Having lived in Paris, where you can't go anywhere near a tourist attraction without someone approaching you with a piece of paper that says 'Do you speak English?', and if you answer in the affirmative, another one that tells how they're a deaf mute needing money, I was ready to dismissively say I didn't have any change. But I was more than happy to give over my payment to Peter, which was his name, after reading his note and asking for a photo of it. Unlike his Parisian counterparts, he is actually deaf, and he mimed to me that I seemed cold, which, based on his note, seems to be a particular interest of his. I walked away thinking about CB radios, which I hadn't thought about for quite some time.

Sunday, March 4, 2007

Garden Party

It might not quite technically make it into Nosey in Newtown's geographical domain (although it is the Enmore side of Stanmore!), but the Quiet Enjoyment Garden Party must be mentioned for being such a wonderful idea.

Anywhere that accepts cake in lieu of payment is already a hit in my books. I made dark chocolate petits moelleux, excited by my first opportunity to gain entry to an event thanks to baking.

The hosts of the event have a giant, leafy backyard, which filled with lovely people watching lovely bands, including The Desks.

There was punch, and planes overhead, and parents of the performers mingling with youngsters. It was all so darned civilised and communal and sunny, and made me wonder why anyone would ever want to see a band in a horrible smoky pub. It warms my cockles that there are cake-loving people in my neighbourhood who organise such things.

Saturday, March 3, 2007

Everything you ever wanted to know about letter boxes

I spent the morning delivering campaign material for the Marrickville Greens, which soon became an in-depth study of letter boxes. There's the ones with creaky little flaps and crappy little slots which aren't actually large enough to accommodate a letter. There's the ones built into doors, so stiff that it takes all your finger strength to push them open, and then you have to use your pinky to jam in the mail, and quickly pull your fingers away so they don't get scissored as the slot snaps shut. There's the ones where the mail easily glides in then glides right out the back. I felt sorry for postmen.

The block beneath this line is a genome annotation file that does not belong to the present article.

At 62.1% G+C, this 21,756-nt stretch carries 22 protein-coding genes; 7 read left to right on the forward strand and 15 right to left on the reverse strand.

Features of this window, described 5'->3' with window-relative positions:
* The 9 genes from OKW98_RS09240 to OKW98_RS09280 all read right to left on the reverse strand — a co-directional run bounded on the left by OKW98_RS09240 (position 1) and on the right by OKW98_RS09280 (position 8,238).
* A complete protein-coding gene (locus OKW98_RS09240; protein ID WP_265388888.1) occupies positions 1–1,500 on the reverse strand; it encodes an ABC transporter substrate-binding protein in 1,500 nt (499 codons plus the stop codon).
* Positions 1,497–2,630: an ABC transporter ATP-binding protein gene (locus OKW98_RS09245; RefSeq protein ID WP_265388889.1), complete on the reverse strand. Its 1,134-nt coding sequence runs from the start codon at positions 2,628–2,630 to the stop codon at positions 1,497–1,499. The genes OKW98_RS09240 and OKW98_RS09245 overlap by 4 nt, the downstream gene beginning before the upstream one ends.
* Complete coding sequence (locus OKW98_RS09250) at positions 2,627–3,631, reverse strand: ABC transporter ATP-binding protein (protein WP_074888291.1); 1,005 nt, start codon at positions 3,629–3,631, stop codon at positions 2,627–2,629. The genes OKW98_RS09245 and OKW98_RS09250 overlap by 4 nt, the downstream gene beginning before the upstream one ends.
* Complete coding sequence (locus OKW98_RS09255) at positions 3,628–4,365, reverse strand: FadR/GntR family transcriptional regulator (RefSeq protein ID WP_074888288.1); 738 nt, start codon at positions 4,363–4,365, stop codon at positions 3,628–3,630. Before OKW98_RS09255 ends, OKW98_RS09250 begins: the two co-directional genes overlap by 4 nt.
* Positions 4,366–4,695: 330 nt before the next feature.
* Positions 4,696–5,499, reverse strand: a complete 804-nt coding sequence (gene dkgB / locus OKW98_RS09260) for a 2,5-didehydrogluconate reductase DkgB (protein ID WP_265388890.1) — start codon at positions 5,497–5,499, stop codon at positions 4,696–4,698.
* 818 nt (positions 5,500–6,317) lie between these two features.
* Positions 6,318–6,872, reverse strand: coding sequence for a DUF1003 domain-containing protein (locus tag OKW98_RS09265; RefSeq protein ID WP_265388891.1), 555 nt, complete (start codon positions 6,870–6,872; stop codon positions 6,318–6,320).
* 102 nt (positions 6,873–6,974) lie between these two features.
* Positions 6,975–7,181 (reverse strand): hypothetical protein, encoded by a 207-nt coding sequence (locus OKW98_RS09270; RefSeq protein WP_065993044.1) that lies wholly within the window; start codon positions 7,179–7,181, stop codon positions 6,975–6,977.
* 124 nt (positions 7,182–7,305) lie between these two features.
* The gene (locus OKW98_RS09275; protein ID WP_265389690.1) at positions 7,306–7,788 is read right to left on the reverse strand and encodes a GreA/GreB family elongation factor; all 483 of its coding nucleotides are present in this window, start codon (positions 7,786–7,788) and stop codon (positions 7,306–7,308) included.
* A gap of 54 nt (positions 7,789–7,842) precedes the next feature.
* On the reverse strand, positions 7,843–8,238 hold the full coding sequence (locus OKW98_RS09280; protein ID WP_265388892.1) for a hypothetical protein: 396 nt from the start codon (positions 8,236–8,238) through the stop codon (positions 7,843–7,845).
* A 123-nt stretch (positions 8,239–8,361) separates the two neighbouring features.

This was the saddest letter box I saw. Left to fend for itself in an overgrown front yard.

This was far and away the best. Stylish, but functional. Which was important to me by the end of the morning.

This was the best house number.

The position on junk mail is, of course, one of the features of a letter box. Some are more insistent than others.

Some are clearly owned by students.

And some are science students.

Thursday, March 1, 2007

Flightless bird

There was a dying magpie on the footpath this morning. I wrapped him in my cardigan and took him to the Erskineville vet to get put down. They said he had probably been hit by a car. It was a demoralising start to the day.

Fittingly, I noticed another downcast girl has appeared.

The other one has been painted over already. While I was taking this photo, a man on a bicycle passed by and said to me, 'They're great, aren't they?'. I felt better about the world.